Purchase and Sales Agreements
Deal Structure and Purchase/Sales Agreements
One of the most important steps of the business transfer process involves negotiating and drafting the purchase/sales agreement. Below are some important considerations when deciding how to structure your deal and the related transaction documentation:
Type of Purchase: Asset vs. Stock
The two main forms of purchase transactions are either asset purchases or stock purchases:
- Asset Purchase: Under an asset purchase structure, a buyer purchases some or all of the selling business’ assets—and may also assume responsibility for certain liabilities of the selling business. The asset purchase agreement (or “APA”) will identify the tangible property (such as equipment, inventory or real estate, for example) and intangible assets (such as licenses, contracts, leases, or trademarks) being acquired. The APA will also identify any liabilities of the seller that the buyer agrees to assume. After an asset sale closes, the selling entity itself survives under the control of its prior owners—and remains responsible for any of its liabilities that were not expressly assumed by the buyer.
- Stock Purchase: A buyer may purchase all or a portion of the stock (or membership interests, in the case of LLCs) of a business entity. Under the stock purchase structure, the existing business survives—and maintains ownership of the same assets, and is subject to the same liabilities, which existed prior to the transaction. While buyers generally prefer to structure transactions as asset purchases, both for tax reasons and to limit their assumed liabilities, in some cases the difficulty in transferring ownership of some of the business’ assets will cause the parties to use a stock purchase structure.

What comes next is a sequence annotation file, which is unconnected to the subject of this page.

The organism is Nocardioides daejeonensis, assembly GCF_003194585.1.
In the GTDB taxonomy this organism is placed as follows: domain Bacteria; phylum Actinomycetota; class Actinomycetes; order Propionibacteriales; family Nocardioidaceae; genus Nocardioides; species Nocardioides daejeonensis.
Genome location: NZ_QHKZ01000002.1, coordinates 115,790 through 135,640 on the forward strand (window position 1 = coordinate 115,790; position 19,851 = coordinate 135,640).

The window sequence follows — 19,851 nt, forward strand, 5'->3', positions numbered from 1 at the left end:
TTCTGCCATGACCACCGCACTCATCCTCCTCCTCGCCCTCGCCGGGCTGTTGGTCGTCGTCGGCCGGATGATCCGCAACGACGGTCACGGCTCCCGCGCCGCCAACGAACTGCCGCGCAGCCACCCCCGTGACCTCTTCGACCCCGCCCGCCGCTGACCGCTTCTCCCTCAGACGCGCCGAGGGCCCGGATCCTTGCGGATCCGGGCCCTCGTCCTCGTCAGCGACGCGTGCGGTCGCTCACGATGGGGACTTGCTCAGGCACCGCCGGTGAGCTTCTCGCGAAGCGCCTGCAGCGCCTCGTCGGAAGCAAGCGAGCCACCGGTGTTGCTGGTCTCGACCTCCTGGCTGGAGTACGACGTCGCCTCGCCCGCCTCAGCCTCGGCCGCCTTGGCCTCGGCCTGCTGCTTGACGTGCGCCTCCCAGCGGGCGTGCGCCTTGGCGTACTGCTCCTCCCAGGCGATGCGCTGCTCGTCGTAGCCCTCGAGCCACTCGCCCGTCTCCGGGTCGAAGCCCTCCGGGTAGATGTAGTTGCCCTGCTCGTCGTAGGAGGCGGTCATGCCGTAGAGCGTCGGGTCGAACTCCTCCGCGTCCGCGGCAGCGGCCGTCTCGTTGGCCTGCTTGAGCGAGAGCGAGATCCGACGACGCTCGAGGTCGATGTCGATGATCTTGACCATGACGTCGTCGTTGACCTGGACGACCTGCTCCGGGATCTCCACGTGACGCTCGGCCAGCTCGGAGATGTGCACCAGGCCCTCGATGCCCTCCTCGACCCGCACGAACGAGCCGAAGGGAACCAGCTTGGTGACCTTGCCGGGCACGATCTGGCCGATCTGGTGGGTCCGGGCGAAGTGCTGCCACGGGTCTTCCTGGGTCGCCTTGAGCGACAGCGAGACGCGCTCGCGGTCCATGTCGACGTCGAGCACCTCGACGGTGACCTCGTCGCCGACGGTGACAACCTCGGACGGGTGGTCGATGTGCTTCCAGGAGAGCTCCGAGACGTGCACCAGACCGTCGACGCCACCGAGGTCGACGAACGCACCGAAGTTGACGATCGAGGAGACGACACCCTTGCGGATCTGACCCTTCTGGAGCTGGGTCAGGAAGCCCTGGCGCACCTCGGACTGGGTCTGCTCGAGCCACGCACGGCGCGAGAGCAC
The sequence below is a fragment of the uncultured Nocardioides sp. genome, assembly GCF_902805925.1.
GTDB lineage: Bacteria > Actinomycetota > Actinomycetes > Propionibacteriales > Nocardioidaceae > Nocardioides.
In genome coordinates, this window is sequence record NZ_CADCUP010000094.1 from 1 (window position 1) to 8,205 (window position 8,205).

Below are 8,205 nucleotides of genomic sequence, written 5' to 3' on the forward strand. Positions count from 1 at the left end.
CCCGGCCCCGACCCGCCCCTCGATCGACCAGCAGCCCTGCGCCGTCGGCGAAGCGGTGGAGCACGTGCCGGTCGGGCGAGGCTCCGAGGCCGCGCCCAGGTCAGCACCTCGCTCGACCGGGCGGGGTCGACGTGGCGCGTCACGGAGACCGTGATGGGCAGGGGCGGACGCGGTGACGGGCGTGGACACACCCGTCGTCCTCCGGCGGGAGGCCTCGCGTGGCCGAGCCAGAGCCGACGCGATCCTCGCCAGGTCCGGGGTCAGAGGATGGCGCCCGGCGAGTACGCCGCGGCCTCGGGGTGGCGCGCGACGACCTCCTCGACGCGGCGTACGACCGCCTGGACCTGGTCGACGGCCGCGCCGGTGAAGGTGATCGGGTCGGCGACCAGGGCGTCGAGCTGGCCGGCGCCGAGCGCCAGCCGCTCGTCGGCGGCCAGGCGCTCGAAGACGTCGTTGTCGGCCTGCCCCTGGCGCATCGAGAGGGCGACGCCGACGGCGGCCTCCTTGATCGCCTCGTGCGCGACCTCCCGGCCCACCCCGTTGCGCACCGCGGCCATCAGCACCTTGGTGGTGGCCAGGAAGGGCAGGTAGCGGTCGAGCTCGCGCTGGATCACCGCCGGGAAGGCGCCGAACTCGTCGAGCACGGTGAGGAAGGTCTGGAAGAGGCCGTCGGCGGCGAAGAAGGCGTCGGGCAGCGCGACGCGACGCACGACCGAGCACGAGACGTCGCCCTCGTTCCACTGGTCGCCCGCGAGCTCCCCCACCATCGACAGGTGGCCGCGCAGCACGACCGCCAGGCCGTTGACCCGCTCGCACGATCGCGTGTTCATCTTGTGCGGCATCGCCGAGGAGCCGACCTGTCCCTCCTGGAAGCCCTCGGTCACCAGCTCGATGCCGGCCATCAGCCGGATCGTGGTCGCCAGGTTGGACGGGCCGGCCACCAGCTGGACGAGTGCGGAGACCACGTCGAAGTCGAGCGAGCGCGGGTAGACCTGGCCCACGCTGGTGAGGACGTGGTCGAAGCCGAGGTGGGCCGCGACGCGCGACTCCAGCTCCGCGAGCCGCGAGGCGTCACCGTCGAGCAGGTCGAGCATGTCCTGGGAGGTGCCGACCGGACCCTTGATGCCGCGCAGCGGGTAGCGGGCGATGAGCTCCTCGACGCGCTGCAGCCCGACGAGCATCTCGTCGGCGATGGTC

Many factors come into play when determining which structure is best for a particular business transaction—liabilities, taxes, and the nature of the assets being transferred, just to name a few.
- Liabilities: Buyers generally favor asset purchases. Under the asset purchase structure, buyers typically are not held responsible for the liabilities of the selling business that predate the sale—except those liabilities that the buyer expressly assumes. In a stock purchase, however, the entity itself lives on and remains responsible for all liabilities. To address this, buyers will often require that the selling shareholders/members indemnify the buyer from specific liabilities; and in many cases, selling parties will be required to leave a portion of the sale proceeds in an escrow account to cover any future indemnity obligations.
- Taxes: Sellers prefer stock purchases because they will pay taxes at the lower long-term capital gains rates. Depending on the structure of the entity (like if it is a C Corporation, for example), an asset sale will potentially subject the proceeds of the sale to double taxation—once at the corporate level and then again when the proceeds are distributed to the shareholders. Buyers, on the other hand, generally prefer asset purchases. Under the asset purchase structure, the purchase price can be deducted through depreciation or amortization over the life of the assets.
- Assets: In some situations, the nature of the assets being sold may cause a stock purchase structure to be favored over an asset purchase structure. For example, companies may have contracts with partners or customers that prohibit assignment. Similarly, a stock purchase may be favorable when the seller is in a business that requires governmental licenses or permits—since it can be a lengthy and tedious process for a new LLC or corporation to get its own approvals for licenses or permits.
Contact The Castle Law Firm
The process of buying or selling a business can be complicated. It requires careful consideration of many factors—both legal and non-legal in nature. It is important to consult with a thorough, experienced attorney to ensure that you avoid the many pitfalls that business owners may face when transferring ownership interests. The Castle Law Firm is highly skilled at helping its clients find, analyze, and secure business opportunities. Founding partner Rob Castle can guide you through every step of the process, including advising you on deal structure, due diligence analysis, and purchase/sales agreement drafting. Contact the firm online or call (312) 574-0856 to schedule a free consultation today.